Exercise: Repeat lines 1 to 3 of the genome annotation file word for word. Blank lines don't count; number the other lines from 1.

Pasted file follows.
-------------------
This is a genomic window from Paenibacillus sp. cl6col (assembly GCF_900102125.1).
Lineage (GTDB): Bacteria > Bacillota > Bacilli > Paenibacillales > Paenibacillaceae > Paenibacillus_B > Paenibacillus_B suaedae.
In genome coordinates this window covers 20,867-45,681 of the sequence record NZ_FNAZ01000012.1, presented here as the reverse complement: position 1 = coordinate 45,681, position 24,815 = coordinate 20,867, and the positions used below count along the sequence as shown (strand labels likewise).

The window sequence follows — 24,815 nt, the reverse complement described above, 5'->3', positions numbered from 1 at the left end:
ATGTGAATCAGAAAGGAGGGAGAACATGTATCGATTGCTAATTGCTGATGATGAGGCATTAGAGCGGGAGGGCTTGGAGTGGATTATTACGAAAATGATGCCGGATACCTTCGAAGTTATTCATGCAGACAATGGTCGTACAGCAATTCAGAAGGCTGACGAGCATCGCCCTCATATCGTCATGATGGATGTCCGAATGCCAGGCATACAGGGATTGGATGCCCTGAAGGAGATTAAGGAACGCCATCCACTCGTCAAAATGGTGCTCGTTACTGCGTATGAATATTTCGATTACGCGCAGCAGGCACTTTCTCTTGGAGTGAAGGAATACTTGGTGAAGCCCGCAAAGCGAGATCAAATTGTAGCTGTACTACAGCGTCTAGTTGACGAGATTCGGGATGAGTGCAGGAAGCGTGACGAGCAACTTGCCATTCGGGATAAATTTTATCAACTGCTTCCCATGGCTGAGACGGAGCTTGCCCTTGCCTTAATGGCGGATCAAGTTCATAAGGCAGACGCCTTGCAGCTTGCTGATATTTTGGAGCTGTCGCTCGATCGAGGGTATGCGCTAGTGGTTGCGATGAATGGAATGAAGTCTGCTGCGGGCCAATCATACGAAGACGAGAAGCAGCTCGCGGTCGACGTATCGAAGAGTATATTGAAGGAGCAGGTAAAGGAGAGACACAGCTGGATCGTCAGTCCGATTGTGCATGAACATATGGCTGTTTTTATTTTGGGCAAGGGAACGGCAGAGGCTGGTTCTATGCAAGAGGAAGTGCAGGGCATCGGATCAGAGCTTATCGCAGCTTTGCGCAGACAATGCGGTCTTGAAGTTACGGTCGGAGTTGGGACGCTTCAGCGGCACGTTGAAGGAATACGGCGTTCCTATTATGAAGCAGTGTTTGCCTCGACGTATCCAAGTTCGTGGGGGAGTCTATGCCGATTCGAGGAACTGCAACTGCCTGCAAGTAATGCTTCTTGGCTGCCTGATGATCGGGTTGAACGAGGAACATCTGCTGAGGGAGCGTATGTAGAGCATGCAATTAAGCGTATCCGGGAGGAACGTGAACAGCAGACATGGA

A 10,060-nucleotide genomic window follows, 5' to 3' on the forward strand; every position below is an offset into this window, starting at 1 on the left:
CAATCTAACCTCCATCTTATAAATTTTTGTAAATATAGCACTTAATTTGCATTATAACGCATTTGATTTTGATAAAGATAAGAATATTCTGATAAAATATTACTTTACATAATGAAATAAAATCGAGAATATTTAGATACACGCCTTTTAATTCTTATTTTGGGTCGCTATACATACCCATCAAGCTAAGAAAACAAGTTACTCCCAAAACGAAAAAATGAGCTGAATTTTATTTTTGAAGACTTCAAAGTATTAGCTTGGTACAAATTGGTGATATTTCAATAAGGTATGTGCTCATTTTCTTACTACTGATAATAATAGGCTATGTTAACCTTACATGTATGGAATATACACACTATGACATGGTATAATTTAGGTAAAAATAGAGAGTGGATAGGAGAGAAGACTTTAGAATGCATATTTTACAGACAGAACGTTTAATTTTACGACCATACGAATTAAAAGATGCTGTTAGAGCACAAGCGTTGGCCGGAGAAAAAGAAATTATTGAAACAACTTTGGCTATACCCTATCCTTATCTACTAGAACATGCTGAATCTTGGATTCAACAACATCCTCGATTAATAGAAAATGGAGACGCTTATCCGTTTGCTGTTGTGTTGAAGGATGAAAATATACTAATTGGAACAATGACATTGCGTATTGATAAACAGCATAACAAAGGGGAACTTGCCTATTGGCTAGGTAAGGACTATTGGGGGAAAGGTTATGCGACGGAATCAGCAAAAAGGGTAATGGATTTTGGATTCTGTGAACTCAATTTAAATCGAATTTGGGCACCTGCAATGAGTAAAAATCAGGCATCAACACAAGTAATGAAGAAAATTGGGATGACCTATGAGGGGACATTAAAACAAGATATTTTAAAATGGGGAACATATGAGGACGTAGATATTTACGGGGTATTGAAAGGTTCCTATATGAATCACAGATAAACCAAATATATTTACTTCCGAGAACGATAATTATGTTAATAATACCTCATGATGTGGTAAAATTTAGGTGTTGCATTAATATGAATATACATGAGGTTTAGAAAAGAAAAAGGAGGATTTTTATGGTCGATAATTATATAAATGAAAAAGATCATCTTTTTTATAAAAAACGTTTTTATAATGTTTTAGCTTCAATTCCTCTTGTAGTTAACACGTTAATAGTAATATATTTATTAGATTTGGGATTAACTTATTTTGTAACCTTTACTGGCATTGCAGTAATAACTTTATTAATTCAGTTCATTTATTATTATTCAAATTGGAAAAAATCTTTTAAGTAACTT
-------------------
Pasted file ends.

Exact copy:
This is a genomic window from Paenibacillus sp. cl6col (assembly GCF_900102125.1).
Lineage (GTDB): Bacteria > Bacillota > Bacilli > Paenibacillales > Paenibacillaceae > Paenibacillus_B > Paenibacillus_B suaedae.
In genome coordinates this window covers 20,867-45,681 of the sequence record NZ_FNAZ01000012.1, presented here as the reverse complement: position 1 = coordinate 45,681, position 24,815 = coordinate 20,867, and the positions used below count along the sequence as shown (strand labels likewise).